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Should Meditation Be an Olympic Sport?

This post was written by Anna
on July 27, 2012 | Comments (0)

Readers, please enjoy this guest blog post by Robert Butera, author of The Pure Heart of Yoga and the new Meditation for Your Life.

Today we welcome the beginning of the 2012 Olympic Games. It is known that a high percentage of Olympic athletes meditate, visualize, or use some form of mental concentration practice to enhance their performance. Individual performers, be they swimmers, gymnasts, or runners, are known to visualize each stroke, move, and step. Team performers have various meetings where they practice a form of group consciousness via a formal prayer or a common intention. Since a majority of athletes are using meditation and related topics, the question may be asked, “Should meditation itself be an Olympic sport?”

One major stumbling block here is measuring outcome. A trick of many a meditation teacher is to observe the eye movements of the meditator. Still eyeballs equal a high level of concentration. The active eyeball illustrates an active mind. It is very hard to cheat on this eye activity. Of course, physical stillness is another sign, but that is easier to force upon one’s self.

Another conflict to merging competition and meditation is that meditation requires a certain level of “desirelessness.” In other words, the “I want this or that” impulse must be released in order to still mental activity. In a hypothetical meditation event, the contestant cannot want to win; they have to “want to be.” What follows would be an unusual medal ceremony where the winning meditator would be the most selfless person and not wish to receive an individual honor.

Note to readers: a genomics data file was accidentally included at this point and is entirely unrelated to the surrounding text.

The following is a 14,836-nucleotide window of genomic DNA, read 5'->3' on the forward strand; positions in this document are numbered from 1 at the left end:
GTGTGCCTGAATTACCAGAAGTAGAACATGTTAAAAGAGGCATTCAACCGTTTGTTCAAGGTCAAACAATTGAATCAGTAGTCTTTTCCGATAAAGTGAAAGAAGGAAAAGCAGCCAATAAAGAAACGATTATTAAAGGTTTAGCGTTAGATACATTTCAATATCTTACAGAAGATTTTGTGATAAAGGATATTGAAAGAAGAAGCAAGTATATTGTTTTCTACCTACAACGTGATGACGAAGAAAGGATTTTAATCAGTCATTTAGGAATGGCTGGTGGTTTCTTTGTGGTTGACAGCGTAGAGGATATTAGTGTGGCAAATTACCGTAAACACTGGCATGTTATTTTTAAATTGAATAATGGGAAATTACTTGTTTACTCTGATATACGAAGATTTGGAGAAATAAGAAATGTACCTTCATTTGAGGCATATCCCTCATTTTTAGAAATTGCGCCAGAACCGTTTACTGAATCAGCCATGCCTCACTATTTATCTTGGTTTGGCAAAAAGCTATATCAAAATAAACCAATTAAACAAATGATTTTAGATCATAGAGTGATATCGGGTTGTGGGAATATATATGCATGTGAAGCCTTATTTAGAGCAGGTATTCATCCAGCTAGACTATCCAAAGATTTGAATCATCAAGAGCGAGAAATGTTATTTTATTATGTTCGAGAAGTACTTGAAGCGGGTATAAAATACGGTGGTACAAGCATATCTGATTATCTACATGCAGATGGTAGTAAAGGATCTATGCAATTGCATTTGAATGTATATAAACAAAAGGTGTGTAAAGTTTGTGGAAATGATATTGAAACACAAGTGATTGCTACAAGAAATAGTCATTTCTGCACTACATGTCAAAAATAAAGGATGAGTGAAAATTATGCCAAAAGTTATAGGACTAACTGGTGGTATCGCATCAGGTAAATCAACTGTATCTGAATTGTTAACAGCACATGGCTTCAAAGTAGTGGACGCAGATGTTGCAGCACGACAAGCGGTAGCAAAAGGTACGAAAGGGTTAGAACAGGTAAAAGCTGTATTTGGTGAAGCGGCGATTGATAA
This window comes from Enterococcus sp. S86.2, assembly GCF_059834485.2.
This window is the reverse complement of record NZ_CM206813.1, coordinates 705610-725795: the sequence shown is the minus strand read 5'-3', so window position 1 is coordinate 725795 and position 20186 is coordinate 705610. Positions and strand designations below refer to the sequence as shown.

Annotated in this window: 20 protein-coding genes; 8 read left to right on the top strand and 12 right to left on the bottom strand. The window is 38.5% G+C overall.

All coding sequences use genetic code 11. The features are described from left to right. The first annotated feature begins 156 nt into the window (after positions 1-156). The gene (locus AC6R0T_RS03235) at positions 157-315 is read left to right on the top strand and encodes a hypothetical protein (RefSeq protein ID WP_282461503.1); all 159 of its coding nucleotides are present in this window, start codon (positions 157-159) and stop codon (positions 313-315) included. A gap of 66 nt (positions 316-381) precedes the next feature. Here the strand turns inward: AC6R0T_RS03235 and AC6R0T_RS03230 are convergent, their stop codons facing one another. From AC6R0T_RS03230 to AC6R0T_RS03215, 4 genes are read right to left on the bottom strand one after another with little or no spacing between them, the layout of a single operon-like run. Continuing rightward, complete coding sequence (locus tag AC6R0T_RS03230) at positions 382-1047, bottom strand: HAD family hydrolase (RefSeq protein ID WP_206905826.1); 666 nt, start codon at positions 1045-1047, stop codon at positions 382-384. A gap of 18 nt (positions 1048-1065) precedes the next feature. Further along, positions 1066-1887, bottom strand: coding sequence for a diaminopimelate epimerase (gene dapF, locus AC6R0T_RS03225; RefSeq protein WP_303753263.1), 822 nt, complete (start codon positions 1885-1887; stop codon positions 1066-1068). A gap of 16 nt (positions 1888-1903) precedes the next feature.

Like most individual Olympic events, each event in the Meditation competition would be very hard to enforce, as the meditator is silent during the session. My research shows that there are six major methods of meditation, so would there be multiple events with a “meditation-off” at the end, or would all be lumped in one big group with measuring devices attached to their heads to determine who had the fewest brain waves?

All levity aside, what I would like to share is that daily meditation improves performance in all the important daily life tasks. Whether you go to work, raise children, or go to school, your level of clarity promotes peak performance. However, to increase personal power via meditation, it is helpful to use the type of meditation exercise that suits your personal preferences.

Meditation is no easy task, and empirical research also shows that so long as the mind quiets the method is not important. The teachings say that if the ladder gets you to the next level of consciousness, the brand of the ladder is less important. So, if Visualization is not working, try Mindfulness or a Mantra or a Prayer or Contemplative Inquiry or Breath Meditation. The point is that like an Olympic athlete, find the type of meditation the brings out your quietest mind and practice it—you may not be in the Olympics, but you will reach your peak performance in the important role that you play in our world.


Our thanks to Robert for his guest post! For more from Robert Butera, read his article “What Is Meditation?

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